Amnesty International has called for urgent action over a missing Chinese journalist who was said to have returned to China voluntarily to assist in an investigation after seeking refuge in Thailand.

Li Xin, former editor for the liberal-leaning Southern Metropolis Daily’s online edition, leaked a huge list of censored terms after fleeing China last October. Li had said he decided to leave after national security agents pressed him to spy upon human rights activists and dissidents.

He arrived in Thailand – which has a large community of exiled Chinese dissidents – via Hong Kong and India. He went missing on January 11 as he prepared to travel from Thailand to bordering Laos.

Li Xin. File Photo: Radio Free Asia.

On Wednesday, Li’s wife He Fangmei was able to reach him after being summoned to a police station to receive his call. Li said he had voluntarily returned to China for an investigation, according to the Associated Press.

“He won’t tell me where he is in China, but asks me to stay rested and live my life. He asks me not to contact any outsider for it does no good to him or me,” Li’s wife told AP via voice and text messages.

“But I know that’s the pattern, and Li completely spoke contrary to his own will.”

Li Xin was on a train to Laos before he disappeared. Photo: Radio Free Asia.

‘Farcical explanation’

“The notion that Li Xin — a whistleblower who was seeking asylum because he feared for his safety and security — somehow ‘voluntarily returned to China’ and is now ‘voluntarily participating in an investigation’ is simply unbelievable,” William Nee, China Researcher at Amnesty International, told HKFP.

“This farcical explanation fits a disturbing new pattern in which the authorities seem to think that if they can get detained people under their control to write letters or call family members saying that they are ‘pro-actively cooperating with investigations’ they can simply do away with any pretense of due process and human rights.”

“The recent revelations still leave open many unresolved questions: where is Li Xin? How did he get to China? Who is the investigating authority, and under what charges, if any, is he being held? Does he have access to lawyers?” asked Nee.

In an urgent call for action, Amnesty International asked the public to write to the Town Police and Department of Public Security of Li’s native Henan Province to demand:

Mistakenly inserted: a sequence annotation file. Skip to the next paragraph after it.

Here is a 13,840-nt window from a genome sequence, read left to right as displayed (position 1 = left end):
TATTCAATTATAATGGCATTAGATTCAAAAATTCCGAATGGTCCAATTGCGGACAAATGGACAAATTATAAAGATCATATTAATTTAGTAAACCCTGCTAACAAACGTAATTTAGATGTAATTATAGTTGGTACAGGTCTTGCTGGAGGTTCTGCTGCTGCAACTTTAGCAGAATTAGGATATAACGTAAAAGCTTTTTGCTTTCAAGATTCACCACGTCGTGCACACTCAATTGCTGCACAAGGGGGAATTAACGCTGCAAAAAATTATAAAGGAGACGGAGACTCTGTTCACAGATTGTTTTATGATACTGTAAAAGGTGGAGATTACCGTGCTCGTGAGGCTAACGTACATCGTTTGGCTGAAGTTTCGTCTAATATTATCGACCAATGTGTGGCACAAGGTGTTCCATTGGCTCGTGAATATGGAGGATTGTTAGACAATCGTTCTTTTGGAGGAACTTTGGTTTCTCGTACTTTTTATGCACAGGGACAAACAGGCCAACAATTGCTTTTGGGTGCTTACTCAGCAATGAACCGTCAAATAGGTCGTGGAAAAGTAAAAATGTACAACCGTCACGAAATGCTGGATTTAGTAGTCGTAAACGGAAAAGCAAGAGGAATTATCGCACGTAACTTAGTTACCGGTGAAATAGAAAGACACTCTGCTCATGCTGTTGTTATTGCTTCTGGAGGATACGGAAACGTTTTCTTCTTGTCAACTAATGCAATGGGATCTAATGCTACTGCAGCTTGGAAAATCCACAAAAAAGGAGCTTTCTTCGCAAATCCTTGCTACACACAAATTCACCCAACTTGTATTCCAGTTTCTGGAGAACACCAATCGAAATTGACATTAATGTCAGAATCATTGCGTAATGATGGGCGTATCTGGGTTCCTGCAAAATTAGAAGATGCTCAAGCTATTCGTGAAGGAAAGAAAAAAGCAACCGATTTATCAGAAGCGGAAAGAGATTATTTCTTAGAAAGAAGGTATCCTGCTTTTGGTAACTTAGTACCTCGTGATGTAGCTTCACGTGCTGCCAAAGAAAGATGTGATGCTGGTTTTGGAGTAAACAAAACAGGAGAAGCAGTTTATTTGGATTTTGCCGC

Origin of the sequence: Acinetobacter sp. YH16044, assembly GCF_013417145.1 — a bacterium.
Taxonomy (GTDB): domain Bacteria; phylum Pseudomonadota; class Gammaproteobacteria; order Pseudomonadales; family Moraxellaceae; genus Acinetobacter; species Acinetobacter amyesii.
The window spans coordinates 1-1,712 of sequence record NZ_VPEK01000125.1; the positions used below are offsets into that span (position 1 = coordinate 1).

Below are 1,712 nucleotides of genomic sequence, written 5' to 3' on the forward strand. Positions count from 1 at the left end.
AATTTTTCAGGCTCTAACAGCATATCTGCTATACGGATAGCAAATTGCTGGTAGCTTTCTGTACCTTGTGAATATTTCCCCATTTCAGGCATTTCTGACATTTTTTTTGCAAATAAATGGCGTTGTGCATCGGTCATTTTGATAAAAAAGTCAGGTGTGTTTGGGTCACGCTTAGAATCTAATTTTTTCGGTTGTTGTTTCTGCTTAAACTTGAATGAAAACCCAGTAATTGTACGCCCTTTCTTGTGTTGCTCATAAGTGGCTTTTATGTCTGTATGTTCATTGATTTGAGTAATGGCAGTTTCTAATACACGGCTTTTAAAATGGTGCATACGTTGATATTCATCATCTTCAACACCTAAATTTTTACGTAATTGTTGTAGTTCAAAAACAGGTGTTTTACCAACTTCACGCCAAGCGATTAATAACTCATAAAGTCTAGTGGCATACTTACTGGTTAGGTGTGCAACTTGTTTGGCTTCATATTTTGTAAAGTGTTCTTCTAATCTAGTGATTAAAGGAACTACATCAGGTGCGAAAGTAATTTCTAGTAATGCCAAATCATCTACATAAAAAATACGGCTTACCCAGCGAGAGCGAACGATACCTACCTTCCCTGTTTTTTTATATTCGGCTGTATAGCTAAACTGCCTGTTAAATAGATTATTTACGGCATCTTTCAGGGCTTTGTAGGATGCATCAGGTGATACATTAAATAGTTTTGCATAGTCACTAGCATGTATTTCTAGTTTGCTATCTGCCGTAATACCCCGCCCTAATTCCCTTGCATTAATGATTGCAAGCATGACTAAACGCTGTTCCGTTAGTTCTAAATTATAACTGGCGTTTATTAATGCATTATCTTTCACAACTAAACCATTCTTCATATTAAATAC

• an immediate disclosure of Li Xin’s whereabouts and legal status;
  • that they release Li immediately and unconditionally, unless he is formally charged with an internationally recognizable criminal offence;
  • that they ensure that Li is not subjected to torture or other ill-treatment in detention, and that he has regular, unrestricted access to his family and lawyers, pending his release.

The NGO also asked the appeals be sent to Chinese Premier Li Keqiang and Cui Tiankai, Chinese Ambassador to the US.

Lee Bo with his wife in China on January 23. Photo: HKFP.

Chain reactions

Li Xin’s case is the latest of several recent disappearances of people critical of the Chinese government.

Gui Minhai, a Swedish national and co-owner of Causeway Bay Books in Hong Kong, also disappeared in Thailand last October.

He reemerged on Chinese state television last month to confess to a crime he allegedly committed 12 years ago, saying that he turned himself in to Chinese authorities.

Gui’s daughter had told the media that she believed her father was abducted to China.

Four other co-owners and staff members of the bookstore, which specialises in Chinese political gossip titles, also disappeared last year. Lee Bo, who went missing in Hong Kong, also said he voluntarily returned to China for an investigation.

Last November two well-known Chinese activists, Jiang Yefei and Dong Guangping, were repatriated from Thailand to China despite being recognised as refugees by the Office of the United Nations High Commissioner for Refugees. The move sparked concerns over their safety and the potential for unfair trials.

Kris Cheng

Kris Cheng is a Hong Kong journalist with an interest in local politics. His work has been featured in Washington Post, Public Radio International, Hong Kong Economic Times and others. He has a BSSc in Sociology from the Chinese University of Hong Kong. Kris is HKFP's Editorial Director.